Any suitable means may be provided for maintaining the insulating sleeves loosely in position;l

.treating process.

vparts during heating and cooling steps' of a heatof my invention.

I claim as my invention:

1. A muleless industrial heat-treating furnace comprising: non-metallic refractory walls delining a heat-treatment chamber; charge-supporting means in said chamber for supporting a charge in said chamber in exposed relation to said walls; means comprising gas-inlet-means for admitting a carbonaceous gas-atmosphere to said chamber and causing the chamber to be permeated by said gas-atmosphere; electrical heating means comprising electrical heatingportions for heating said chamber; protective means for said heating means, comprising casing means exposed in said chamber for encasing said electrical heating-portions for protecting said electrical heating-portions from direct contact with carbonaceous gas-atmosphere permeating said chamber, said casing means being electrically insulated from said electrical heating-portions.

2. A mufileless industrial heat-treating furnace comprising: non-metallic refractory walls deiining a heat-treatment chamber; an outer substantially gas-impervious shell for said walls, charge-supporting means in said chamber for supporting a charge in said chamber in exposed relation to said walls, a plurality of rod-like heating elements for heating said-chamber; a plurality of hollow tube means, each associated with and around a said heating element, said tube means being exposed in said chamber; means comprising gas-inlet means for admitting a carbonaceous gas-atmosphere to said chamber for enveloping, at least to some extent, the exposed charge and said tube means; and means for said tube means for removing deposited carbon therefrom. 3. In a device of a class described, in combination, means defining a heat-treatment chamber, tube means comprising a heat-transmitting hollow gas-impervious tube-portion passing through said chamber, means for permeating Phel'e.

5. A mullieless industrial heat-treating furnace comprising: non-metallic refractory walls defining a heat-treatment chamber; an outer substantially gas-impervious shell for said walls; chargesupporting means in said chamber for supporting a charge in said chamber in exposed relation to said walls; a gas-impervious hollow tube passing through said chamber; means for movably holding said tube in gas-tight relation to said shell; means comprising gas-inlet means for admitting a carbonaceous gas-atmosphere to said chamber for enveloping the charge therein; said hollow tube being exposed to said gas-atmosphere; and electrical heating means comprising a heating conductor inside said tube in electrically insulated heat-transmitting relation thereto.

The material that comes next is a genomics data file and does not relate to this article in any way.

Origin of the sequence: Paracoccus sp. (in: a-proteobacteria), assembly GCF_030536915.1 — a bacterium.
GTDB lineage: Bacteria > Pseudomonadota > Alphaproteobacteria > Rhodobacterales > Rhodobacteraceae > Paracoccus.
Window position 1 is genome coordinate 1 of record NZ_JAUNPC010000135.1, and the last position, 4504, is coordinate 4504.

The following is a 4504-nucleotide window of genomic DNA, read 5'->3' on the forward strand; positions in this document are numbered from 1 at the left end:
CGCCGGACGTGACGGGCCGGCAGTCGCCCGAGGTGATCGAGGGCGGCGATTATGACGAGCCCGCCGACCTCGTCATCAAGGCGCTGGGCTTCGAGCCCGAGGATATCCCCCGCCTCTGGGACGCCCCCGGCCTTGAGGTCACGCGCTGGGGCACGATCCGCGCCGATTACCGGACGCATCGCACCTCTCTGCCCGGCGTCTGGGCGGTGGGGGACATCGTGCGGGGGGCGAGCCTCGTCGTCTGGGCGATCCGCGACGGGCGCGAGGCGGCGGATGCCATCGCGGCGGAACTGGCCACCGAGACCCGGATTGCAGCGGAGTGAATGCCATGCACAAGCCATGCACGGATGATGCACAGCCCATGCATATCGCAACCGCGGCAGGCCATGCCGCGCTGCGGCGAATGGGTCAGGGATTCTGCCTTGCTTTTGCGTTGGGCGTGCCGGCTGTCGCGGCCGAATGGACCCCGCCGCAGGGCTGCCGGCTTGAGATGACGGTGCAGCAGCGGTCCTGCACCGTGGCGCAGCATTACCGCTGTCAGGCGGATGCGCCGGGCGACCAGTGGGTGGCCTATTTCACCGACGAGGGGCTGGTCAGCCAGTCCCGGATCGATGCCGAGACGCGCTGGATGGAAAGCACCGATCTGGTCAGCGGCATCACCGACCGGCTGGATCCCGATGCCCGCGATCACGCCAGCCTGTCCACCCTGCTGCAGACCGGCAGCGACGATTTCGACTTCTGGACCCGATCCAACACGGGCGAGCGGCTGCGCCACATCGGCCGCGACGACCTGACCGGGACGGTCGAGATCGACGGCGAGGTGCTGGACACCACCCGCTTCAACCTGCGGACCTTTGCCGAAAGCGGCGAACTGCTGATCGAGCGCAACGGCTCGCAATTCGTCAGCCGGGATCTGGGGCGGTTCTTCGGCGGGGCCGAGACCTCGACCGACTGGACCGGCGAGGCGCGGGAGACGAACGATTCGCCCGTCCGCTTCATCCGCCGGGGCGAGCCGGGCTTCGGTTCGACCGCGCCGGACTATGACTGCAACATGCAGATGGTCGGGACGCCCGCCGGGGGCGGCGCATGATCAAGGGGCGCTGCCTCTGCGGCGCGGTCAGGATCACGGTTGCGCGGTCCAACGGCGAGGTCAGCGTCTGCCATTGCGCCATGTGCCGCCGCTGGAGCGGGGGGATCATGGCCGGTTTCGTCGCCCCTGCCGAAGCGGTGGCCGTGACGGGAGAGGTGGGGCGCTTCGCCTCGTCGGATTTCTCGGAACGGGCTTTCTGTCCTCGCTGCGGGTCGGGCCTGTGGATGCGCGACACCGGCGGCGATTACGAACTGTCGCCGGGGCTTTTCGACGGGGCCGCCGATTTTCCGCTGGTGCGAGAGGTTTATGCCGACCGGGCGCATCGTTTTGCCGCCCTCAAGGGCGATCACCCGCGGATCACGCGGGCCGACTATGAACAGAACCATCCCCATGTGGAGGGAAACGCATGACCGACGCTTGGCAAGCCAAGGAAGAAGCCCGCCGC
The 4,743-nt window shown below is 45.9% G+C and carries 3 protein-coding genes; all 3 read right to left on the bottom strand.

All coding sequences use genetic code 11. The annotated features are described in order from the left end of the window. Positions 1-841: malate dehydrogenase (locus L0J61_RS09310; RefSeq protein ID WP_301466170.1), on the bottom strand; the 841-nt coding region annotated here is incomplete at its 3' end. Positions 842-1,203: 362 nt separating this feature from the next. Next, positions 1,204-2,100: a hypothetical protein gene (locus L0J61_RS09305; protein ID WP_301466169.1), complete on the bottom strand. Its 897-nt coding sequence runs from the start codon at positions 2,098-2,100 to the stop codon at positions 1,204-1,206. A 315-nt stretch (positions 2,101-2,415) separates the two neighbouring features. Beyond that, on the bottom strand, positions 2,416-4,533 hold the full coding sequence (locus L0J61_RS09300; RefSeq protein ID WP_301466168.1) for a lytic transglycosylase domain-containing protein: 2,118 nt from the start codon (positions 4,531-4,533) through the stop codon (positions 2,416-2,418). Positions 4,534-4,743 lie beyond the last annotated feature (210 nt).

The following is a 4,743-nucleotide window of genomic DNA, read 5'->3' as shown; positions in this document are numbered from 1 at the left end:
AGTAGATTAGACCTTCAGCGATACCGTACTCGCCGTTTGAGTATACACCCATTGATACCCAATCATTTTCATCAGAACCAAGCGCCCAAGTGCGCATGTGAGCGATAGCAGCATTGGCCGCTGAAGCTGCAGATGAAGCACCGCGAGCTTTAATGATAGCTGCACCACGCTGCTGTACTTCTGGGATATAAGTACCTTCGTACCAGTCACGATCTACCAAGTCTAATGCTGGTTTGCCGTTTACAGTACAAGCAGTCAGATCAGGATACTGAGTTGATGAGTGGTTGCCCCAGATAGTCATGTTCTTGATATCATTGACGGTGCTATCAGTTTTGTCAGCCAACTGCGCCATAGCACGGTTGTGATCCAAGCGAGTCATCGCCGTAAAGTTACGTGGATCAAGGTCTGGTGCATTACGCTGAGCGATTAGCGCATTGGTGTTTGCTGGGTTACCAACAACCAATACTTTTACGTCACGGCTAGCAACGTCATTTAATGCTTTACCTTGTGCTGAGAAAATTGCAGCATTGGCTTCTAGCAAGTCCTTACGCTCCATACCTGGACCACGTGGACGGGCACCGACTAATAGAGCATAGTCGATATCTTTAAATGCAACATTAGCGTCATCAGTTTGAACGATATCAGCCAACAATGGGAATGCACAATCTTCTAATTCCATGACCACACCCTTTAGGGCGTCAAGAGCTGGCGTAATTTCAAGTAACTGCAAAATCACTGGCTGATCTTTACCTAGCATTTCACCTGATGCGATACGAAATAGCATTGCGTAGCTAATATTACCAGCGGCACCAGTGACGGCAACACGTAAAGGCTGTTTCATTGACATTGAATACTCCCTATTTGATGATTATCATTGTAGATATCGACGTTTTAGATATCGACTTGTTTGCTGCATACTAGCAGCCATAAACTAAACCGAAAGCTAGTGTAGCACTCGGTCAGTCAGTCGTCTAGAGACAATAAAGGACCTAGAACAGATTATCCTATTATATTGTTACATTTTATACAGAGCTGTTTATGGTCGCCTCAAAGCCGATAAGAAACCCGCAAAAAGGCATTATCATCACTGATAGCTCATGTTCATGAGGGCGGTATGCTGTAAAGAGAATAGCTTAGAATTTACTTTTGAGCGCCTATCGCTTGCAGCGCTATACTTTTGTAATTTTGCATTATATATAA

6. A muiileless industrial heat-treating furnace comprising: non-metallic refractory walls defining a heat-treatment chamber; an outer substantially gas-impervious shell for said walls; charge-supporting means in said chamber for supporting a charge in said chamber in exposed relation to said walls; heating means for electrically heating said chamber comprising a gas-impervious hollow tube passing through said chamber, means for holding said tube in gas-tight relation to said shell, said holding means-being such as to permit relative displacement of an end of said tube whereby to permit expansion and contraction of said tube with changes in tem-- perature.

7.- The furnace of claim 5 further comprising cleaning means operable for cleaning carbon deposited on said tube by said gas-atmosphere, said cleaning vmeans comprising a carbon-removing device inside said furnace, which is relatively movable with respect to the outside of said tube, said cleaning means comprising operating means therefor outside said shell.

8. The furnace of claim 6 further comprising cleaning means operable for cleaning carbon deposited on said tube by said gas-atmosphere, said cleaning means comprising a carbon-removing device inside said furnace, which is relatively movable with respect to the outside of said tube, said cleaning means comprising operating means therefor outside said shell.

9. IIhe furnace of claim 5 further comprising a scraper loosely about the top of said tube, said scraper being movable along said tube, and means comprising a rod passing through a guiding hole in oneof said Walls and said shell for moving 'said scraper back and forth along said tube.

10. The furnace of claim 6 further comprising a scraper loosely about the top of said tube, said scraper being movable along said tube, and means 4comprising a rod passing through a guiding hole in one of said walls and said shell for moving said scraper back and forth along said tube.

WILLARD ROTH.

Referenced by
Citing PatentFiling datePublication dateApplicantTitle
US2519250 *May 10, 1947Aug 15, 1950Norton CoTunnel kiln
US2523025 *May 10, 1947Sep 19, 1950Norton CoTunnel kiln charging and discharging means
US2618671 *Jan 18, 1949Nov 18, 1952Norton CoTunnel kiln
US2744152 *Oct 28, 1954May 1, 1956Gen ElectricElectric furnace with carbonaceous atmosphere
US3259527 *Oct 21, 1963Jul 5, 1966Midland Ross CorpElectric heating elements for carburizing atmospheres
US4194079 *Mar 13, 1978Mar 18, 1980General Atomic CompanyHeating element and electrode assembly for high temperature furnaces
US5636320 *May 26, 1995Jun 3, 1997International Business Machines CorporationSealed chamber with heating lamps provided within transparent tubes
Classifications
U.S. Classification373/110, 373/127, 373/130, 373/133
International ClassificationC23C8/22, C23C8/08
Cooperative ClassificationC23C8/22
European ClassificationC23C8/22